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How effective is Parliament? The effectiveness of Parliament can only be ascertained by evaluating individually each measure set up within Parliament to scrutinise government.

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Introduction

How effective is Parliament? The effectiveness of Parliament can only be ascertained by evaluating individually each measure set up within Parliament to scrutinise government. The first is question time. Question time occurs Monday to Thursday and is when ministers of the ruling party answer questions from the opposition and other MP's. The Prime Minister is also required to attend a single session a week lasting at least half an hour in which he must answer questions. This measure is effective because other MP's can directly confront ministers from the ruling party on the policies or decisions they have made. Question time can help to expose weaknesses within ruling parties. Backbenchers are also invited to question time, giving everyone the chance to hold government accountable. Question time has been criticised as being only mildly effective because all questions that are to be asked have to be sent in a week in advance if the MP is to answer it. ...read more.

Middle

This gives them a platform in which to raise issues that reveal the weakness in government and within this period they can call for a vote of no confidence in Parliament. The main criticism of the opposition government is that they exist just for the sake of adversarial politics, they are there to oppose for the sake of opposing. Also they are always responding to what ever topic the ruling government chooses to discuss in parliament apart from the 20 days a year when they get to choose what to discuss and because the are the opposition they are always a minority. This is not more evident ever than in modern day parliament in which Labour has a substantial majority. Thirdly, select committees. Select committees are set up primarily to scrutinise and investigate a government department e.g. Treasury or a particular issue e.g. public accounts and then produces reports on their findings. ...read more.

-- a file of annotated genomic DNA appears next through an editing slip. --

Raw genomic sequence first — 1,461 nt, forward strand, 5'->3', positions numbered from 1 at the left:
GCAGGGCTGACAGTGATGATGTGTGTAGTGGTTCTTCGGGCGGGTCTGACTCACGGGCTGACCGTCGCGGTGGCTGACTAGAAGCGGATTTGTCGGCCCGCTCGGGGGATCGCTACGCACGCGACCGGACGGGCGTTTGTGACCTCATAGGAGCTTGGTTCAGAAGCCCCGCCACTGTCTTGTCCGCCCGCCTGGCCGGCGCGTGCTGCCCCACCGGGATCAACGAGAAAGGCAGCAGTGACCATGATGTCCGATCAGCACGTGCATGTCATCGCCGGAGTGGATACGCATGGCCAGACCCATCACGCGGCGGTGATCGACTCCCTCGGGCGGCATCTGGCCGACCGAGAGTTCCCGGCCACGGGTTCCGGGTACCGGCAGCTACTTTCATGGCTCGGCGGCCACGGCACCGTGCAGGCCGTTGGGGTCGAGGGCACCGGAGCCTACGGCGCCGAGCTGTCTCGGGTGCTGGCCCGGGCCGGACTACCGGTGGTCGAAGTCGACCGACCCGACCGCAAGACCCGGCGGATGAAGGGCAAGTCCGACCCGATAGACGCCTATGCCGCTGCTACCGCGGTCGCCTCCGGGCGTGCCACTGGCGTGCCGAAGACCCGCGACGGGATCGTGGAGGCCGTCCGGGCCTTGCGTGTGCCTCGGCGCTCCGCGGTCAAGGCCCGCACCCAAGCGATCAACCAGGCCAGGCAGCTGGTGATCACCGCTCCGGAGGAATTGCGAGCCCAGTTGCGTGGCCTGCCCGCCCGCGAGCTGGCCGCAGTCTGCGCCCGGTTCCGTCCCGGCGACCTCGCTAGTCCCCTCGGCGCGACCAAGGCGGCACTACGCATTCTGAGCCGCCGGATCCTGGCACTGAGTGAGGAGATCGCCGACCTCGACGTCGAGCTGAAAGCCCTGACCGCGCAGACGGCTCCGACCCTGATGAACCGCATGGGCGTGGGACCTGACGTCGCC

Conclusion

The majority of members are loyal government MP's therefore only those amendments the government approves of are likely to be adopted. Standing committees are important in that proposed legislation has to be tidied up, clarified and modified. However standing committees lack independence and all their proposals must be approved by the whole House of Commons at the report stage of a Bill. A new committee is created for each Bill and MP's treat them more like chores rather than honours. And finally, debates. Debates are when Parliament discusses government policy, key issues, constituency issues etc. These are effective because they give anyone who wishes to do a chance to criticise government and to introduce new views and to expose government weakness. They are also a chance for backbenchers to criticise government. Debates are lacking because the ruling party chooses what to discuss and unless the government have a small majority they are ineffective. Debates are another example of adversarial politics, pointless arguing with a very low turnout anyway. In conclusion Parliament is effective in a numerous number of ways but each of them is faltered. ...read more.

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